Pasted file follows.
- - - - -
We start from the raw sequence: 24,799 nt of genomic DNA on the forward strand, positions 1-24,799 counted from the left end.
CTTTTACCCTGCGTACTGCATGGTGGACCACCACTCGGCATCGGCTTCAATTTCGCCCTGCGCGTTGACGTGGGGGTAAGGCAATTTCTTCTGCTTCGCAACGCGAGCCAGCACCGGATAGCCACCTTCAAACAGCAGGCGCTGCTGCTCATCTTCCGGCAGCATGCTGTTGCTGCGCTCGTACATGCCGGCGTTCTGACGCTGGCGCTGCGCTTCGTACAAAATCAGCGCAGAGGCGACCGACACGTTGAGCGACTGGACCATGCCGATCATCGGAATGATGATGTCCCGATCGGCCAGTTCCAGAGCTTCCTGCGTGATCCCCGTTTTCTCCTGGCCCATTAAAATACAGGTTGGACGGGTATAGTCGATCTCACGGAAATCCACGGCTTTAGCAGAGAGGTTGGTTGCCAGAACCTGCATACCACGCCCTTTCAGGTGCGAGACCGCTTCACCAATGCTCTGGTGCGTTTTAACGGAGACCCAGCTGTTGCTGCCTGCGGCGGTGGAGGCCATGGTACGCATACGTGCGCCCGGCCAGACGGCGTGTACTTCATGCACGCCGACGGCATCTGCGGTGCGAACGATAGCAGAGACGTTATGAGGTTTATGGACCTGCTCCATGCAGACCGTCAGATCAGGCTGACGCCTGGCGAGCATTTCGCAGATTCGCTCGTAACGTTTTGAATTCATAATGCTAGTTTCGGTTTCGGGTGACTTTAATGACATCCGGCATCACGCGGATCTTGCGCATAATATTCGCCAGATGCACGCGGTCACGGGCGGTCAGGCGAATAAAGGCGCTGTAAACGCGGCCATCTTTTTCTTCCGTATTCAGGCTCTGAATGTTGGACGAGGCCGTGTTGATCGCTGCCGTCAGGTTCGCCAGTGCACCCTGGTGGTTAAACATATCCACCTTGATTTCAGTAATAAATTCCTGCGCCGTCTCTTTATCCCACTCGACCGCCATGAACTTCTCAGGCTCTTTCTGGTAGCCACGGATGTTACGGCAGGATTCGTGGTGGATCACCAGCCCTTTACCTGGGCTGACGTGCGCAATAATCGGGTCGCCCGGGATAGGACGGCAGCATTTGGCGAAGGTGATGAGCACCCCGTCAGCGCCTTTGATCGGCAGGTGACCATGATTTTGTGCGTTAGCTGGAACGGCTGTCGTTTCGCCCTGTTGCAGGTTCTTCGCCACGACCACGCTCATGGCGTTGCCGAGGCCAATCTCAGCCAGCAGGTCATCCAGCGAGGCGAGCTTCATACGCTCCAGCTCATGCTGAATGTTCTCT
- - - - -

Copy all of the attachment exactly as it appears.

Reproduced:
We start from the raw sequence: 24,799 nt of genomic DNA on the forward strand, positions 1-24,799 counted from the left end.
CTTTTACCCTGCGTACTGCATGGTGGACCACCACTCGGCATCGGCTTCAATTTCGCCCTGCGCGTTGACGTGGGGGTAAGGCAATTTCTTCTGCTTCGCAACGCGAGCCAGCACCGGATAGCCACCTTCAAACAGCAGGCGCTGCTGCTCATCTTCCGGCAGCATGCTGTTGCTGCGCTCGTACATGCCGGCGTTCTGACGCTGGCGCTGCGCTTCGTACAAAATCAGCGCAGAGGCGACCGACACGTTGAGCGACTGGACCATGCCGATCATCGGAATGATGATGTCCCGATCGGCCAGTTCCAGAGCTTCCTGCGTGATCCCCGTTTTCTCCTGGCCCATTAAAATACAGGTTGGACGGGTATAGTCGATCTCACGGAAATCCACGGCTTTAGCAGAGAGGTTGGTTGCCAGAACCTGCATACCACGCCCTTTCAGGTGCGAGACCGCTTCACCAATGCTCTGGTGCGTTTTAACGGAGACCCAGCTGTTGCTGCCTGCGGCGGTGGAGGCCATGGTACGCATACGTGCGCCCGGCCAGACGGCGTGTACTTCATGCACGCCGACGGCATCTGCGGTGCGAACGATAGCAGAGACGTTATGAGGTTTATGGACCTGCTCCATGCAGACCGTCAGATCAGGCTGACGCCTGGCGAGCATTTCGCAGATTCGCTCGTAACGTTTTGAATTCATAATGCTAGTTTCGGTTTCGGGTGACTTTAATGACATCCGGCATCACGCGGATCTTGCGCATAATATTCGCCAGATGCACGCGGTCACGGGCGGTCAGGCGAATAAAGGCGCTGTAAACGCGGCCATCTTTTTCTTCCGTATTCAGGCTCTGAATGTTGGACGAGGCCGTGTTGATCGCTGCCGTCAGGTTCGCCAGTGCACCCTGGTGGTTAAACATATCCACCTTGATTTCAGTAATAAATTCCTGCGCCGTCTCTTTATCCCACTCGACCGCCATGAACTTCTCAGGCTCTTTCTGGTAGCCACGGATGTTACGGCAGGATTCGTGGTGGATCACCAGCCCTTTACCTGGGCTGACGTGCGCAATAATCGGGTCGCCCGGGATAGGACGGCAGCATTTGGCGAAGGTGATGAGCACCCCGTCAGCGCCTTTGATCGGCAGGTGACCATGATTTTGTGCGTTAGCTGGAACGGCTGTCGTTTCGCCCTGTTGCAGGTTCTTCGCCACGACCACGCTCATGGCGTTGCCGAGGCCAATCTCAGCCAGCAGGTCATCCAGCGAGGCGAGCTTCATACGCTCCAGCTCATGCTGAATGTTCTCT